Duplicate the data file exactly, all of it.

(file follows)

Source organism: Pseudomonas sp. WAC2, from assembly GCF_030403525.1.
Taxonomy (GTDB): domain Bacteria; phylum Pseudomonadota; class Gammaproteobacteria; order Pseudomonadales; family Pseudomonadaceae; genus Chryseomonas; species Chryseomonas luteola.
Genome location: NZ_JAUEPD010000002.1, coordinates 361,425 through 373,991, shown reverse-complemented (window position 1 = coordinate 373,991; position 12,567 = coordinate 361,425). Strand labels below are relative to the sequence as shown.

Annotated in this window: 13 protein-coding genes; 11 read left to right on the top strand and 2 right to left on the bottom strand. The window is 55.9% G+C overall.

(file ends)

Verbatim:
Source organism: Pseudomonas sp. WAC2, from assembly GCF_030403525.1.
Taxonomy (GTDB): domain Bacteria; phylum Pseudomonadota; class Gammaproteobacteria; order Pseudomonadales; family Pseudomonadaceae; genus Chryseomonas; species Chryseomonas luteola.
Genome location: NZ_JAUEPD010000002.1, coordinates 361,425 through 373,991, shown reverse-complemented (window position 1 = coordinate 373,991; position 12,567 = coordinate 361,425). Strand labels below are relative to the sequence as shown.

Annotated in this window: 13 protein-coding genes; 11 read left to right on the top strand and 2 right to left on the bottom strand. The window is 55.9% G+C overall.